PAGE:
By Jonathan Stempel
(Reuters) - Seven hours is all it took for Equifax Inc <EFX.N> to be hit with two lawsuits over a hacking that may have compromised personal information for 143 million American consumers.
It could take years for the credit reporting company to end the legal fallout from the unprecedented breach.
"Damages to the class are limited only to the imagination of thieves," John Yanchunis, a lawyer at Morgan & Morgan who filed one of the lawsuits, in Atlanta federal court, said in an interview on Friday. "This could be the gift that keeps on giving for years."
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The lawsuits were filed on behalf of consumers accusing Equifax of negligence, or willful misconduct, in failing to properly safeguard Social Security and driver's license numbers, birth dates, addresses and sometimes credit card data.
More lawsuits are expected on behalf of shareholders.
They could claim that Equifax's stock price was inflated because the company, executives and directors defrauded them about Equifax's ability to protect data, and should not have waited until Sept. 7 to disclose a hacking uncovered on July 29.
Some lawsuits could also target sales by three Equifax executives of nearly $1.8 million of stock within a few days of the breach's discovery. Equifax has said they did not know about the breach when making their sales, which were not prearranged.
Law firm Hagens Berman said on Friday it was investigating the share sales, as well as unusual option trading activity.
Equifax options drew an unusually large trade on August 21, when 2,500 put options betting on Equifax shares dipping below $135 by September 15, traded for a total price of about $181,000.
On paper, these puts were worth about $2.73 million in late afternoon trading on Friday, according to Thomson Reuters data.
Buying of put options conveys the right to sell shares at a fixed price in the future and indicates a bearish bias, while selling puts would imply a bullish outlook.
While the size of the trade was far in excess of the stock's average daily trading volume of less than 50 contracts a day, it was not immediately clear whether the trader bought or sold these options.
"We're focused on what appears to be suspiciously timed insider selling within two trading days after the Company says it discovered the breach, the option activity and why management took so long to inform investors of the breach," said Hagens Berman partner Reed Kathrein in a statement.
Congress, and regulators like the attorneys general of New York and Illinois, are also probing the breach.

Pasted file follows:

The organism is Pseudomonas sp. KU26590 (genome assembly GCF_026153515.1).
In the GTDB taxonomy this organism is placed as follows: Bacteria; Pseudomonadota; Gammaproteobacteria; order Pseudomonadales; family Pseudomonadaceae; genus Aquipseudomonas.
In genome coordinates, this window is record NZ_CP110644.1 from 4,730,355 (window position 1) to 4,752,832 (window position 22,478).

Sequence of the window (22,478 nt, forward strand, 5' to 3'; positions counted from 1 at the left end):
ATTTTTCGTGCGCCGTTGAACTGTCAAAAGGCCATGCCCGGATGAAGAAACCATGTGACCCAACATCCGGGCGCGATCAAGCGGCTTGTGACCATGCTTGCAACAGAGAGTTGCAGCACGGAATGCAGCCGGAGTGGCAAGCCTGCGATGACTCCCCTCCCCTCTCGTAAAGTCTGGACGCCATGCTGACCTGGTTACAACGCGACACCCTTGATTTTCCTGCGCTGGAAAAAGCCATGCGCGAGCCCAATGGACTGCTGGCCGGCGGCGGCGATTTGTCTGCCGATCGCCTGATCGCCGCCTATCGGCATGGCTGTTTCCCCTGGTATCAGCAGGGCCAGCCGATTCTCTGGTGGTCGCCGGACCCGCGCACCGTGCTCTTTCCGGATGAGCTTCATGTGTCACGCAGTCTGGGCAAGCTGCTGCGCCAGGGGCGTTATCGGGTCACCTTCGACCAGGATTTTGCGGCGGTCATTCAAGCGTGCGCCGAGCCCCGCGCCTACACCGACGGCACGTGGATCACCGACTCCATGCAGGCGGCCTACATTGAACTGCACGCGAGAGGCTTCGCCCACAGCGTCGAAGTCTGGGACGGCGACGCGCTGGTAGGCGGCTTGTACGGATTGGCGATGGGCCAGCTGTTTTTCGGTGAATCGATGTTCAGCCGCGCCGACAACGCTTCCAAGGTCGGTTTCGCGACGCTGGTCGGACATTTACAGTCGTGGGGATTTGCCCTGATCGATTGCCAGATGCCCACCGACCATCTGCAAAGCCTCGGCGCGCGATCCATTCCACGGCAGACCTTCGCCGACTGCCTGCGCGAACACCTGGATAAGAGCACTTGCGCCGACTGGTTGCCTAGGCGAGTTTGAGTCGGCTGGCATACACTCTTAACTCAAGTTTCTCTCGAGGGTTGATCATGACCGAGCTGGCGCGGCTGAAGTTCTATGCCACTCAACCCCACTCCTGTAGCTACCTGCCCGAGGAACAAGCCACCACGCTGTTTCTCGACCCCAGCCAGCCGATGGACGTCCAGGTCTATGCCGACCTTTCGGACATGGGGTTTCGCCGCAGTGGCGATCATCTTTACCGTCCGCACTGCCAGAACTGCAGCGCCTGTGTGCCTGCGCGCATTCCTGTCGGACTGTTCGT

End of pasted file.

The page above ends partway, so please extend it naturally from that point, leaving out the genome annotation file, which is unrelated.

Equifax handles data on more than 820 million consumers and 91 million businesses worldwide.
"There's a panoply of things Equifax will face," said Timothy Pestotnik, a San Diego lawyer who works on class actions and was involved in litigation against Toyota over unintended vehicle acceleration. "It will require a lot of lawyers."
Equifax did not immediately respond to requests for comment. Its stock price fell as much as 17.8 percent on Friday, wiping out more than $3 billion of market value.
Many private lawsuits raising similar claims against Equifax will likely be merged by a federal judicial panel into so-called multidistrict litigation before a single judge.
Such litigation reduces the potential for conflicting rulings and unnecessary legal costs, and is often conducted in a court near a defendant's headquarters, or which has familiarity with similar lawsuits.
Those factors make the federal court in Atlanta a possible home for Equifax litigation.
Equifax is based in that city, and the court handled nationwide litigation over a 2014 breach at Atlanta-based Home Depot Inc <HD.N> affecting more than 50 million cardholders.
Plaintiffs might also prefer Atlanta because, unlike in some courts, they would not need to show thieves actually used their stolen data. The initial theft should be enough to confer legal standing.
"There will be an avalanche of consumer cases," said Yanchunis, who also leads litigation in California against Yahoo over hackings affecting more than 1 billion users, though involving less sensitive data.
"It's a better than educated guess the cases will be centralized in Atlanta."
Pestotnik said Equifax can also aid its own cause.
"To the extent Equifax can be as fulsome as possible in its disclosures, it will also help," he said. "Some companies have gone slowly, and lived to regret that."
(Reporting by Jonathan Stempel in New York; additional reporting by Saqib Ahmed in New York; Editing by Meredith Mazzilli and Andrew Hay)